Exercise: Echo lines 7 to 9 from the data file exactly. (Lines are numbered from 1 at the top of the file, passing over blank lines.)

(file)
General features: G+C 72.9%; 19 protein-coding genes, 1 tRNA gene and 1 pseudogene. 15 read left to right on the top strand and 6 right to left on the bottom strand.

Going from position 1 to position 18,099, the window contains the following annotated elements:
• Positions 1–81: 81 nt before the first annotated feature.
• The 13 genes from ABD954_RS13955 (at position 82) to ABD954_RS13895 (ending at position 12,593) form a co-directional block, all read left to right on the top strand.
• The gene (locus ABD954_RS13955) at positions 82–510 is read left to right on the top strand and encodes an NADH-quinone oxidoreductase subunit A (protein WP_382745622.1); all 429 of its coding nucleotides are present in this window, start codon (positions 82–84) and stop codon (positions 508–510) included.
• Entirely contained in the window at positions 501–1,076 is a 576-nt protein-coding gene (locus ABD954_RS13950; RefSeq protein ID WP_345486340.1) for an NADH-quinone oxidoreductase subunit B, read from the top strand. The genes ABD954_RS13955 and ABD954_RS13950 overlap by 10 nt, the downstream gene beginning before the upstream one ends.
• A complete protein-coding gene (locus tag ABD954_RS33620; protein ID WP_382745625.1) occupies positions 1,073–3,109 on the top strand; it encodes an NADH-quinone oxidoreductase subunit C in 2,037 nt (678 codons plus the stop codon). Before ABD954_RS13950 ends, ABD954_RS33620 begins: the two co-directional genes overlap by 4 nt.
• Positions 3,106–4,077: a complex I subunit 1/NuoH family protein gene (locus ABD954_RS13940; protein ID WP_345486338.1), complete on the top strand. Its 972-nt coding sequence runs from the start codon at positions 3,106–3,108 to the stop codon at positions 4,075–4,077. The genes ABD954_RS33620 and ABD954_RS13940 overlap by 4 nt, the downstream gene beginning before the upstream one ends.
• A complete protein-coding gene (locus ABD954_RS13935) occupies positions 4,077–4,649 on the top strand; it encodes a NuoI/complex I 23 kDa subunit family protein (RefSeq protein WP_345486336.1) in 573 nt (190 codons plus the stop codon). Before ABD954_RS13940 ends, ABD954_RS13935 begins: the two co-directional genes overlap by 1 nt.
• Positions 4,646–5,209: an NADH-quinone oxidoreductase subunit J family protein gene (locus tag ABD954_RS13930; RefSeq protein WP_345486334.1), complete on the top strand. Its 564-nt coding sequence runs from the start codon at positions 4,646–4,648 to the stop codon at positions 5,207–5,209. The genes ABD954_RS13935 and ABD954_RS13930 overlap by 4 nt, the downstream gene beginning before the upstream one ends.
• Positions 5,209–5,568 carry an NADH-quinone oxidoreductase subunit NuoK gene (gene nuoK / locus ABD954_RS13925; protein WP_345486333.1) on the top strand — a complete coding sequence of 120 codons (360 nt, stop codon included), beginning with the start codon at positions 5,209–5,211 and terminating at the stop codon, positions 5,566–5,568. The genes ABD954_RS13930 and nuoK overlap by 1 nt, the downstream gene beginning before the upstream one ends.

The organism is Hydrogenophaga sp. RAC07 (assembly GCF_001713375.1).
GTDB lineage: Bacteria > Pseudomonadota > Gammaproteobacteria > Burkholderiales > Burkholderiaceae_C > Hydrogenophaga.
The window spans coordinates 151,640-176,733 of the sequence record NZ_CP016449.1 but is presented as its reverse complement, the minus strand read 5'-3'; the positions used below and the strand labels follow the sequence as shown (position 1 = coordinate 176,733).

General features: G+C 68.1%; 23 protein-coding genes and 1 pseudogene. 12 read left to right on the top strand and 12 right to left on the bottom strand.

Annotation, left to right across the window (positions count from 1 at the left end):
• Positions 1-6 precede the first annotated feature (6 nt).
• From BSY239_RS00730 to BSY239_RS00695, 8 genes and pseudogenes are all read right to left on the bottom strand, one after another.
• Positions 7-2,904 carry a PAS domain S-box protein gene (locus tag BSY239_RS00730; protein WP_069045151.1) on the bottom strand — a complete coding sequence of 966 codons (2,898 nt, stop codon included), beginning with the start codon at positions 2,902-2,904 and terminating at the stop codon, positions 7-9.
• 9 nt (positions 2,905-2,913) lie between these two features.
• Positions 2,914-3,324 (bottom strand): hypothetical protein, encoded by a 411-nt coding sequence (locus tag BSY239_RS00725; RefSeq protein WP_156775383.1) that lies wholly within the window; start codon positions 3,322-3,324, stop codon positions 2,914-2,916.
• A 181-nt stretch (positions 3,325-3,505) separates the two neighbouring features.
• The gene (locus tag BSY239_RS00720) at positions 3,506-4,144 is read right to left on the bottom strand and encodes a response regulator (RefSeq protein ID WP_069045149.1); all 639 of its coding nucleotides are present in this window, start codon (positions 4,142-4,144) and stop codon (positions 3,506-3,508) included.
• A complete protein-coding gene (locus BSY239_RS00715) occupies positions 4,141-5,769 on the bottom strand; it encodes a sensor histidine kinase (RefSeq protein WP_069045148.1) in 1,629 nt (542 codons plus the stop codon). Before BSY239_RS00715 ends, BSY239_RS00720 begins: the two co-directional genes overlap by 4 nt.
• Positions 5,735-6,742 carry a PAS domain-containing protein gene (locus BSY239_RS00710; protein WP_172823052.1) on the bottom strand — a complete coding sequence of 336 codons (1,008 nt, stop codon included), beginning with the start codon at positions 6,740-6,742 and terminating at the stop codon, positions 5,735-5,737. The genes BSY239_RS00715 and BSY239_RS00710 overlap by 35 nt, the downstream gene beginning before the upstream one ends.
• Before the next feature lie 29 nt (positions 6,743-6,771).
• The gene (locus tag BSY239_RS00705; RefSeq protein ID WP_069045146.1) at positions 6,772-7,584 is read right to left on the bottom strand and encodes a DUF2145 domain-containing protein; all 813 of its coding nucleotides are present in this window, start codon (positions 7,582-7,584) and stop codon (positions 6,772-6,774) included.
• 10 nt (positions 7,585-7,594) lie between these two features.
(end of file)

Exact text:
• A complete protein-coding gene (locus tag ABD954_RS33620; protein ID WP_382745625.1) occupies positions 1,073–3,109 on the top strand; it encodes an NADH-quinone oxidoreductase subunit C in 2,037 nt (678 codons plus the stop codon). Before ABD954_RS13950 ends, ABD954_RS33620 begins: the two co-directional genes overlap by 4 nt.
• Positions 3,106–4,077: a complex I subunit 1/NuoH family protein gene (locus ABD954_RS13940; protein ID WP_345486338.1), complete on the top strand. Its 972-nt coding sequence runs from the start codon at positions 3,106–3,108 to the stop codon at positions 4,075–4,077. The genes ABD954_RS33620 and ABD954_RS13940 overlap by 4 nt, the downstream gene beginning before the upstream one ends.
• A complete protein-coding gene (locus ABD954_RS13935) occupies positions 4,077–4,649 on the top strand; it encodes a NuoI/complex I 23 kDa subunit family protein (RefSeq protein WP_345486336.1) in 573 nt (190 codons plus the stop codon). Before ABD954_RS13940 ends, ABD954_RS13935 begins: the two co-directional genes overlap by 1 nt.